I wholeheartedly agree that we are saved today through faith in the power of the precious shed blood of our Savior Jesus Christ to atone for our sins and justify us before God. The issue is that this amazing message of God's grace has not always been the gospel known by saints of old. In times past, a different gospel message was preached, and a different hope was had. Indeed, the same unchanging God declared this hope to His children, but He had not revealed to them His ultimate plan for the redemption of mankind which was kept hid from the foundation of the world.
I think most Bible-believing (and especially Bible-reading) Christians would agree with what I am saying thus far concerning a different gospel in times past. The point of contention which I shall be addressing in this debate is the fact that during Christ's earthly ministry, after His resurrection, and immediately after Pentecost, a different gospel was preached than that which saves people today.
Allow me to first address typical knee-jerk reaction many Christians have to the idea that there be two gospels in the New Testament. When presented first with the idea, many Christians will reference Galatians 1:8 in a seeming noble attempt to thwart any notion that there be any more than one gospel message. While this verse does not in any way negate my case, it is important to address it as it is often brought up by people who have never received the revelation of this truth from God through His word, the Bible.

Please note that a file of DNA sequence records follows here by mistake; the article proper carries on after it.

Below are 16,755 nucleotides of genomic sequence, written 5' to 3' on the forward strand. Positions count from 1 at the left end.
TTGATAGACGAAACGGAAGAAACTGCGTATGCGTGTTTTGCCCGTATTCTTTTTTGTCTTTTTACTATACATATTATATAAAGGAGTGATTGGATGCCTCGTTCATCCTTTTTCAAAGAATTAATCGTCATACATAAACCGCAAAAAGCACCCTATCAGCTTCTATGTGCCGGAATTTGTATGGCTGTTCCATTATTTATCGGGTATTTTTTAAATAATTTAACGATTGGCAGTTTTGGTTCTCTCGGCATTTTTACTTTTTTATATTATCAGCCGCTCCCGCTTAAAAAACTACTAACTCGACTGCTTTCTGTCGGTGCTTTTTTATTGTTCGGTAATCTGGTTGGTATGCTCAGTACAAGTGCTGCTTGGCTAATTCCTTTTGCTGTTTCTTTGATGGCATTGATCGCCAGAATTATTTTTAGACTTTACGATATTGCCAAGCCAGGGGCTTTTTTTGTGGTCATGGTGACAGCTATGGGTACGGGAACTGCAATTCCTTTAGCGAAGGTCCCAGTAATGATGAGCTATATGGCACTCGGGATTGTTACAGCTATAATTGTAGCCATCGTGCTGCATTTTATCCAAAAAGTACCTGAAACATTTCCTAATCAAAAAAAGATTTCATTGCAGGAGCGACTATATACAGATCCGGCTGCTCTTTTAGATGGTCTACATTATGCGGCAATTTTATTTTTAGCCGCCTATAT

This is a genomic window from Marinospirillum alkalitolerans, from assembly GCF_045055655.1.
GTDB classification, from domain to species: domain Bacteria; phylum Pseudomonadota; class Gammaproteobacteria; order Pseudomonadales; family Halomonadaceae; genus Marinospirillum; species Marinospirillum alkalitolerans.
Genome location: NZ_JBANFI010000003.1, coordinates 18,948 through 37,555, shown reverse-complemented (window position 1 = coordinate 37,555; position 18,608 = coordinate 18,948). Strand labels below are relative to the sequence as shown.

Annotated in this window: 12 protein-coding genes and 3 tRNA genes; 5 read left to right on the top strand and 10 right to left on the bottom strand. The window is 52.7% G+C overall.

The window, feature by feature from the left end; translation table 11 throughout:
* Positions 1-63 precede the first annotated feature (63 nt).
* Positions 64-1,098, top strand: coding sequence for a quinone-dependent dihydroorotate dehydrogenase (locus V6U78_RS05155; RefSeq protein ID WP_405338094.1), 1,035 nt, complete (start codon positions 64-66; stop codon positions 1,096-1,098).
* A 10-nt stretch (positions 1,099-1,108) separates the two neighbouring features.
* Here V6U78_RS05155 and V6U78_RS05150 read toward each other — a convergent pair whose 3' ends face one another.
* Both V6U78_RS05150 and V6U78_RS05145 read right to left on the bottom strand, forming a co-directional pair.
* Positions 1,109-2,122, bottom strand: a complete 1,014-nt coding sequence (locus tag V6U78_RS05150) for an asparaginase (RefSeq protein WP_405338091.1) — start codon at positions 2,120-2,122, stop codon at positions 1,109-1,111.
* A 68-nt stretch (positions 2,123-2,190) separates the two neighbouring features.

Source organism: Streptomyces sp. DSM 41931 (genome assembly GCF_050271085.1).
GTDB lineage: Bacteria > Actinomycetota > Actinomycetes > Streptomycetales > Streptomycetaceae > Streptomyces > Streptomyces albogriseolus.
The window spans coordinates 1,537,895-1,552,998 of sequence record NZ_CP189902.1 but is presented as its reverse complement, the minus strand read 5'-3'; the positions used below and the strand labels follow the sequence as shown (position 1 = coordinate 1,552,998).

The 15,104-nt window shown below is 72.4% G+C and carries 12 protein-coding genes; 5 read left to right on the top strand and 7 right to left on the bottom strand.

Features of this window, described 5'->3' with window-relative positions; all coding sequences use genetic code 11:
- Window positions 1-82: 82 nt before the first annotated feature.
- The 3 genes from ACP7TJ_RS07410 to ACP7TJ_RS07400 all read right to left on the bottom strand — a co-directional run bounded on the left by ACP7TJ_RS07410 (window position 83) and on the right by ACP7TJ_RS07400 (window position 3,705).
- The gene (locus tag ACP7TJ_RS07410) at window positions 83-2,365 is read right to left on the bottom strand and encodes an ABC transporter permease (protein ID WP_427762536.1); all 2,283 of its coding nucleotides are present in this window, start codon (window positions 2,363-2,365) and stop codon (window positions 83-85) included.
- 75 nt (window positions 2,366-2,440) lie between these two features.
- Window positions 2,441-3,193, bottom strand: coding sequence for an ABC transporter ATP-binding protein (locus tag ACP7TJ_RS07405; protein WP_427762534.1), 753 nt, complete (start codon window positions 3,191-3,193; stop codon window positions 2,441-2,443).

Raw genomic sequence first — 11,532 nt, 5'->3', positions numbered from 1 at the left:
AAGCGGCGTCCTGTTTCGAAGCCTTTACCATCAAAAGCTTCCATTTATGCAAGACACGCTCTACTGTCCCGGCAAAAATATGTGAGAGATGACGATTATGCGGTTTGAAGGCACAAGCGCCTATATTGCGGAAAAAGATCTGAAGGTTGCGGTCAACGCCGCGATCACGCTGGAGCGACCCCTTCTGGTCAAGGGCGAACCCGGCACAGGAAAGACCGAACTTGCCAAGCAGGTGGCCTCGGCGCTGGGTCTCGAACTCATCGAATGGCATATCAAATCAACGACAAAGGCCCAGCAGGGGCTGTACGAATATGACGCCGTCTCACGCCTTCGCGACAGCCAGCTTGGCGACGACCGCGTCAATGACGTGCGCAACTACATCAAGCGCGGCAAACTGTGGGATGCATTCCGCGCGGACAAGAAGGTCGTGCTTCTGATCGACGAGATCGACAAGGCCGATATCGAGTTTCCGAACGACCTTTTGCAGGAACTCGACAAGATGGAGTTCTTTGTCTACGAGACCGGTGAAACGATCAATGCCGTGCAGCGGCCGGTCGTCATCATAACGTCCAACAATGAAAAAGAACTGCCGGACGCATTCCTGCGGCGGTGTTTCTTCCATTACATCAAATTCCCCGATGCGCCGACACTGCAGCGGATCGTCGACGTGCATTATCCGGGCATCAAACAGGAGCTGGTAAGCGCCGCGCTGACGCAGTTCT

I agree with Paul that if any gospel other than that which He had been preaching is taught today, the one who is guilty of teaching such heresy should be accursed for leading people to their destruction. The problem is, Paul is not ruling out the existence of another valid gospel which may have been rightfully preached in times past, rather, he is warning against the preaching of any other gospel, once valid or not, at this time. Indeed there were at least two other gospels in times past.